I first heard of the term “emotional bank account” from one of my bosses when I was working in mall operations. She said it was important in building relationships with our merchants.
Stephen Covey, author of “The 7 Habits of Highly Effective People,” used the metaphor to describe the amount of trust that’s been built up in a relationship.
Consider it preventive maintenance. It can seem manipulative, but such goodwill is crucial in any relationship, especially when dealing with not always logical children.
This is especially handy when you want your kids to do something—you don’t want to be overdrawn. They will have a bit more patience with you and will notice what others need because they feel heard.
This, however, entails routinely depositing into the bank account throughout the day. They may not always get what they want, but feeling understood will get them through disappointments.
I learned this and more from Dr. Laura Markham at the 2021 Online Positive Parenting Conference by Sumitha Bhandarkar (afineparent.com). Markham is the author of the “Peaceful Parent, Happy Kids” series and a mom of two. She shared some techniques on how to properly refill our reserves with our children.
Accept children’s big emotions with compassion
Have special time. This means one-on-one time, being fully present, with no phones. This can be challenging because parents can feel the need to be productive, but Markham said, “You can be productive later. Showing love is better: ‘I’m all yours. We’ll do whatever you want.’ Children’s play is their work, so do what they want to do.”
She shared a story about an intellectual feminist dad who hated playing with Barbies with his daughter. So, he turned it into a values discussion about what they wear.
“It’s just 15 minutes,” said Markham. “Admire her imagination, strength, capability in pretend play even if it’s the same thing over and over again.”
Instead of being frustrated about being bad about, say, pretend play, she recommended surrendering to it. Let your child take the lead. Make it sustainable by keeping it easy. Activities like baking pays too much attention to getting things right, so that can maybe be for the weekend.
Markham advised to use a timer to officially end special time so it doesn’t feel like a rejection. Inform your child ahead of time that this is all we have. Then ask: “What could we do at the end of special time to make us feel better after?” so they have something to look forward to. This way, you’re not giving in to an extension you can’t afford at the moment, but you’re acknowledging the feeling.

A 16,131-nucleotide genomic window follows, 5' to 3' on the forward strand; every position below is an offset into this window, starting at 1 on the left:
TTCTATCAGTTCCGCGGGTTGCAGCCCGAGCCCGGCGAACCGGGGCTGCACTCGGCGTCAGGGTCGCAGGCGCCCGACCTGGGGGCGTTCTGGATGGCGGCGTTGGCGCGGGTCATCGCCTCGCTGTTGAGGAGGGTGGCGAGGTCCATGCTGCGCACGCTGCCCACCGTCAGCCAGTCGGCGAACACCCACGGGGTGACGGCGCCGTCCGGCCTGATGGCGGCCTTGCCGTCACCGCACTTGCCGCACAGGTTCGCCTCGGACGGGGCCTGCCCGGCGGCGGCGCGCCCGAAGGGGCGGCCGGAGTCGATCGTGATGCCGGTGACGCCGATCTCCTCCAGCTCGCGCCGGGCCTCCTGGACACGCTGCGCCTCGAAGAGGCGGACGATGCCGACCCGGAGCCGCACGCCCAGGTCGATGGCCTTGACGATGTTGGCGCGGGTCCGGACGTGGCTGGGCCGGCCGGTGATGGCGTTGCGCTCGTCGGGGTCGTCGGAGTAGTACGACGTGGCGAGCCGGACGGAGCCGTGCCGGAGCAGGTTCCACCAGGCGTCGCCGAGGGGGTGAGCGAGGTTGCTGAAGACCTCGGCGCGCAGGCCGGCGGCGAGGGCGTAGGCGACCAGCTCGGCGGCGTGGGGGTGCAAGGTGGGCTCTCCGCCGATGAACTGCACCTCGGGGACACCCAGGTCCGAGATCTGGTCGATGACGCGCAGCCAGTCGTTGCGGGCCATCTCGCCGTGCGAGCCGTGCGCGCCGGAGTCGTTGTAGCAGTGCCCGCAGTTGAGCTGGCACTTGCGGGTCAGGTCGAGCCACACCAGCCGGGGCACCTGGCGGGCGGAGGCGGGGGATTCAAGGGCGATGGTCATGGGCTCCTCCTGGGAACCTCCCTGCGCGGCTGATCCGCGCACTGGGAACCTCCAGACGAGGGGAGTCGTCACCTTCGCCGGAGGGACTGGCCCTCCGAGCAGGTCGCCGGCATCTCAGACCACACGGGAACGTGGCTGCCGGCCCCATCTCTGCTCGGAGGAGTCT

Set limits with empathy
In mastering what we’re really drawn to—music, sports, academic achievement—we will hit boundaries and inevitable snags. When this happens, we want our kids to get up and try again, to be persistent. Psychologist and author Angela Duckworth called it “grit.”
Markham said that if children think they have somebody in their corner, knowing that they can make it, or that if they fail, someone will encourage them to get up, they will believe they can succeed and will be able to pick themselves up and try again.
“So don’t undermine their self-confidence by solving their own problems,” she said. “They don’t have to get everything they want. But they want someone to understand.”
For instance, your tween sulks about not being invited to parties. While she’s still angry, acknowledge their feeling. Later, wonder aloud: Is that true? Talk along the lines of the situation not being permanent, that they can change it.
If your child feels bad about not doing well on a test, ask, “What did you do in advance to get a better grade? Maybe you can change it next time.” This line of thought is training for optimism.
Sometimes, kids can bug you to death about getting a do-over from suffering the consequences of their actions. In this case, you can say: “I love that you’re so persistent, but right now, the answer is still no.”
Create an action plan
Also, Markham reminded parents to remember whose life it is. “As a parent, you are a coach, so don’t play the game. When your child has a school project, are you helicoptering (making sure they do their work) or snow-ploughing (making sure they do it right)? Your self-worth is not on the line.”
Bhandarkar challenged viewers with an action plan. Do you tend to jump in to do things for your kids who are struggling with, say, putting on their shoes? Next time, just observe, cheer and coach, don’t jump in.
Instead of swooping in and saying, “Stop doing that to your sister!” give your child the dignity to stand up for themselves. Empathize: “Oh, you’re upset that your brother is teasing you. Well, tell him to stop.”
When your teen comes home venting about an injustice, don’t tell her what to do. Just listen. “Oh, wow, hmm … I wonder what would happen if you do that.”
Markham maintained that such conversations enables your child to build skills and mastery, while feeling seen and heard. —CONTRIBUTED